“UFO” is the highest rating … “Surfboard” is just above the bottom-dweller “Tree Trunk.” Can’t have that Gaming result, so I went ahead and ordered a EVGA GeForce GTX 1660 XC BLACK, which will be here next week:

Probably didn’t really need it, but I don’t want a “Surfboard” rating next to 2 “UFO” ratings, and the 1660 should boost it up to a “Battle cruiser” (rated 5th) or “Battleship” (4th). Not the fastest or most expensive GPU, but a highly rated one…found one for $210 on Amazon ($225 with Tax) and purchased it. This build is over-kill from the start, so – what the heck!

C/PS $75
M.2 PCIe SSD $40
MoBo $117
i9 9900 $440
32GB memory kit $153
additional shipping costs $4
GTX 1660 XC $225

Total cost now: $1,054

10/22/2019:

Before 1660 GPU:

no gpu

After 1660 GPU:

Benchmark 1660

Little improvement for Workstation rating, 1% drop for Desktop rating, but major boost for Gaming – tho I don’t play anything but Chess Titans, Hearts and Solitaire.

Here are the Benchmarks from the i5 6600k and Asus Z170-a MoBo with 32GB memory – that were moved into the old Antec Sr. case:

benchmarks Antec Jr

The i9 9900 was a big build/upgrade for Antec Jr. as was the i5 6600k for Antec Sr. from its old 2006 MoBo. Still, you can see how quickly things have changed since I bought that i5 6600k three years ago – Antec Jr. has gone from a Desktop benchmark of the 70% Battle Cruiser to the 117% UFO.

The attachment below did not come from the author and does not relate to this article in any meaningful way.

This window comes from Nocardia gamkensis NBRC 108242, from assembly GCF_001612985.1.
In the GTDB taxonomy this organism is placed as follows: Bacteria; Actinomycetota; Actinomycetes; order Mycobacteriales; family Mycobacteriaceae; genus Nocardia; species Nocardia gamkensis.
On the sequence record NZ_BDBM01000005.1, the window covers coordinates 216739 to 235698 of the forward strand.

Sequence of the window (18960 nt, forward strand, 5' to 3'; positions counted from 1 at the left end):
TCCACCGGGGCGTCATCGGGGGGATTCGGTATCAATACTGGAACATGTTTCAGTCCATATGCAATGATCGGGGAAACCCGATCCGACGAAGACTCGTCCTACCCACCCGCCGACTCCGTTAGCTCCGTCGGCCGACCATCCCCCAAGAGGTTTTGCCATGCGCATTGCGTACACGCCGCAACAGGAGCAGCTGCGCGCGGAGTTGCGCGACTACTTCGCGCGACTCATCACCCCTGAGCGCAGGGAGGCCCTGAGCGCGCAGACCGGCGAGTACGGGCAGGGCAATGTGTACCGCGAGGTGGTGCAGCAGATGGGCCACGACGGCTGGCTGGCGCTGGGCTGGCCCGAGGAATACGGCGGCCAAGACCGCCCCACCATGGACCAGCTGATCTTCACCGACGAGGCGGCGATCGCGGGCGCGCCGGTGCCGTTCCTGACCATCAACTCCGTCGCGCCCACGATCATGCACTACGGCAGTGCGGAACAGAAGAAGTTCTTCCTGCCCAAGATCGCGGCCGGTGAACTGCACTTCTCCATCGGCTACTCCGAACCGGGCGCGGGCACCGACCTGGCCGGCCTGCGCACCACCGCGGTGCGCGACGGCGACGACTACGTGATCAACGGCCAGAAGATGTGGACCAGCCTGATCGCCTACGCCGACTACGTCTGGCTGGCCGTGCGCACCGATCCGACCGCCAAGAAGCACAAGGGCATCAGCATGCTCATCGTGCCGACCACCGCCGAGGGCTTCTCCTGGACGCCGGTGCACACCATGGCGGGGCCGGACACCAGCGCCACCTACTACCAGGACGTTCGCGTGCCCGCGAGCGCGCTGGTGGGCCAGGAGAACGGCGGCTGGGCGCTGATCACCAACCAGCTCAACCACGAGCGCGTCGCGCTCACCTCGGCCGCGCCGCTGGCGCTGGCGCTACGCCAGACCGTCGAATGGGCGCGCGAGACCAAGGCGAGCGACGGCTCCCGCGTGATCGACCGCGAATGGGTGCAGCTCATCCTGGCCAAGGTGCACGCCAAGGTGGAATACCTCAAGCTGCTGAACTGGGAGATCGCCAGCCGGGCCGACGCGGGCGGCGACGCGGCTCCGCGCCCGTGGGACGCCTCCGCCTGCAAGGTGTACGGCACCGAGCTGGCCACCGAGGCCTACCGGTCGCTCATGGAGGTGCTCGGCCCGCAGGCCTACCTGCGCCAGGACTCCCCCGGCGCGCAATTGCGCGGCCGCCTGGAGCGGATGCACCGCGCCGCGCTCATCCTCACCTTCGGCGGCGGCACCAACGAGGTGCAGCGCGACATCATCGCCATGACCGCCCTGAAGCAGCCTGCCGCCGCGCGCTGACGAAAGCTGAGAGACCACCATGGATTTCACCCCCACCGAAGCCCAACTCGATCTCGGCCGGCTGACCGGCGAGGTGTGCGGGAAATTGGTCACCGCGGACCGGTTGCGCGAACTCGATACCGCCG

Here are the ratings:

Bench ratings

The 1660 GPU is a lot bigger than I had thought: Dimensions are – Height: 4.38in – 111.15mm, Length: 7.48in – 189.89mm, Width: 2.75 Slots…I had to remove 3 (*THREE*) expansion slot blanks for it to go in, so I don’t understand the “2.75 Slots” it mentions. It wasn’t even near the biggest ones out there…and some builders use 2 (*TWO*) of these ‘Thangs!? Its amazingly quiet, which was my biggest worry about hardware with fans in or on them…yes, amazingly quiet! The two UFO ratings look much better next to a Battleship than they did next to the durn Surfboard. Was really hoping for a better boost on Workstation rating, but it was probably fine at the “UFO 101%” performance rating from the i9 9900’s Intel® UHD Graphics 630. Well, Antec Jr. is done, for a total cost of $1,054, and is looking great…for now! 😉

Will post this last update, and probably finish & post the new BYOC – ‘Build Your Own Computer’ Page tomorrow…*UPDATED* – the Buy Low or BYOC – ‘Build Your Own Computer Page is up…